Hi and welcome back to my blog, I recently read a very interesting article regarding the fire performance of electric cables.

Interestingly, electrical cables are frequently blamed by the media and fire authorities as the cause of building fires however, it is often not the failure of the cable which starts a fire but the misuse of the cable by frayed or damaged insulation, overloading due to incorrect or insufficient circuit protection, short circuit or over voltage. These type of situations cause high temperatures in the cable conductors or, in some cases, electrical arcing, which can heat the cable insulation and surrounding combustible materials to start a fire.

Cable manufacturers do endeavour to manufacture electric cables which under the above situations, or in cases where a fire is started by another unrelated cause, will not burn or at least will not help spread a fire through the building.

There are various cable flame retardant test standards written by technical standards committees in both Europe and USA. These common standards propose test methods intended to determine if the electric cables or materials they are made from are self-extinguishing (Flame Retardant). Authorities may also embed these test methods into mandatory building design codes.  I will be following this further to determine if Australia is in fact using the same or similar testing and incorporating into Australian Building Design Codes.

PVC, XLPE, EPR, CSP, LSOH (Low Smoke Zero Halogen) and even HFFR (Halogen Free Flame Retardant) cable materials are based on hydrocarbon polymers, which are not flame retardant and have a high fire load. Cable manufacturers make them flame retardant by adding compounds and chemicals. Ok, so this restricts the volatility of burning but the fuel content of the base polymers still remains.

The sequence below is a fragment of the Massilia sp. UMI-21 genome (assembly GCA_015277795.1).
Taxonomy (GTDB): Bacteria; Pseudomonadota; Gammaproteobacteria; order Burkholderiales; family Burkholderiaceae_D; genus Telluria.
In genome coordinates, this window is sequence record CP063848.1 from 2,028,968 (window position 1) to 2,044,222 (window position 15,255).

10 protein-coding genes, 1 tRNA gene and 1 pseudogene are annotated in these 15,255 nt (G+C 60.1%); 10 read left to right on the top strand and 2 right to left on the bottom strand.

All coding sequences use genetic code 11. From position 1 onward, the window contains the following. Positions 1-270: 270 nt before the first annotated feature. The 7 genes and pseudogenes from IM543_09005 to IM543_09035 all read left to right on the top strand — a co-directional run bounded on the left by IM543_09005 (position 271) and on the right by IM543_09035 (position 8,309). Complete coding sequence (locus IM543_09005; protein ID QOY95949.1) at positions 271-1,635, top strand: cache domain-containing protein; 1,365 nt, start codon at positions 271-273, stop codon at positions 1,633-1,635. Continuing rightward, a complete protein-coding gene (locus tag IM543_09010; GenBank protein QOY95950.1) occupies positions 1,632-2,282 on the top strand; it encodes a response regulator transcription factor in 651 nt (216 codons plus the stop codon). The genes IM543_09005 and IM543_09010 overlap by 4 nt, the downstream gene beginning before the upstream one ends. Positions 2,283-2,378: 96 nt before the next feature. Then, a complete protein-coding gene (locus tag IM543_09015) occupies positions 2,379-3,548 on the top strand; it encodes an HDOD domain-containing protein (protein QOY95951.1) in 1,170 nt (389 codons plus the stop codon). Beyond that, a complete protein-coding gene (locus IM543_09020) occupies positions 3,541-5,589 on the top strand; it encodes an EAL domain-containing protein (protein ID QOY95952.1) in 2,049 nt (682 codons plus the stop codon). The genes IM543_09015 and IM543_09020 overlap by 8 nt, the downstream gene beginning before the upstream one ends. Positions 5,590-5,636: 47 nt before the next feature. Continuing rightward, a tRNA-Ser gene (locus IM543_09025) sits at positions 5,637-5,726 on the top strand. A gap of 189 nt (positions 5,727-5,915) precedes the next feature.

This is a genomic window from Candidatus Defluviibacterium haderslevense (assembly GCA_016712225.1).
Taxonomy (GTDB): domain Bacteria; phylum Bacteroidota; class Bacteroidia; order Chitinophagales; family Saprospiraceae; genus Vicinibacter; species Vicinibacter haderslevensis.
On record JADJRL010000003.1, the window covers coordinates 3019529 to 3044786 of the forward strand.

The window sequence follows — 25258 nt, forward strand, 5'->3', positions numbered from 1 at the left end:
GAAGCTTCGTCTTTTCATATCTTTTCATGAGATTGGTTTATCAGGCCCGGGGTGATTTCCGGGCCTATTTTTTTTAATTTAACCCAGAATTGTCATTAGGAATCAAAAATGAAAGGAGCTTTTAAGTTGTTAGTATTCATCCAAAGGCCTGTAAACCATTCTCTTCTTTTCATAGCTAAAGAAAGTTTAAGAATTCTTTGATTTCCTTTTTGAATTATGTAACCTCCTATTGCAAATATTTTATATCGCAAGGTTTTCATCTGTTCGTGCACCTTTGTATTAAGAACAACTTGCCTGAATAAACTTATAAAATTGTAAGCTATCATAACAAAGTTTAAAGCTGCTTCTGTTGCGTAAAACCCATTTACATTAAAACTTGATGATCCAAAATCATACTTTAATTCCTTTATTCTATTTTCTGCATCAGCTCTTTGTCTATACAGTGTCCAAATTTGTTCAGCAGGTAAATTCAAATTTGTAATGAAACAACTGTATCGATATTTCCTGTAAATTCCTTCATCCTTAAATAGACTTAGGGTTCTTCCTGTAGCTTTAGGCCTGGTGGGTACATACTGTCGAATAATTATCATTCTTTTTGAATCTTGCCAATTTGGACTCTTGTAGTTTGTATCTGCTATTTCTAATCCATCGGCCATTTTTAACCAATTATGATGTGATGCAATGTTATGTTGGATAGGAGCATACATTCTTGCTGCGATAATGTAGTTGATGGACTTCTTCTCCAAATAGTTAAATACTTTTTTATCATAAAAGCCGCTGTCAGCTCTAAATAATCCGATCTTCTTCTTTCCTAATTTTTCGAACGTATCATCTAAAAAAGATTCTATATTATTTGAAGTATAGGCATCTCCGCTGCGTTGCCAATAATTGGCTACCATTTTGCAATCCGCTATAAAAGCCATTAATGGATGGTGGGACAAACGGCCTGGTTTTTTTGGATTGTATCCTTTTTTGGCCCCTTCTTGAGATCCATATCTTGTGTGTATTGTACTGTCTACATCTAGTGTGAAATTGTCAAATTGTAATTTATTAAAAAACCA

Inside all buildings electric cables provide the connectivity, which keeps lights on, air-conditioning working and the lifts running. It powers computers, office equipment and provides the connection for our telephone and computers. Even our mobile phones need to connect with wireless or GSM antennas, which are connected to the telecom network by fibre optic or copper cables. Cables ensure our safety by connecting fire alarms, emergency voice communication, CCTV, smoke shutters, air pressurization fans, emergency lighting, fire sprinkler pumps, smoke and heat detectors, and so many other features of a modern Building Management System.

Where public safety is important we often request cables to have added safety features such as flame retardant to ensure the cables do not easily spread fire, circuit integrity during fire so that essential fire-fighting and life safety equipment keep working. Logically and intuitively we think that by requesting these special properties the cables we buy and install will be safer but because cables are installed by many different trades for different applications and are mostly hidden or embedded in our constructions, what is often not realised is that the many miles of cables and tons of plastic polymers which make up the cables can represent one of the biggest fire loads in a building.

……….. ‘Til the next time Greg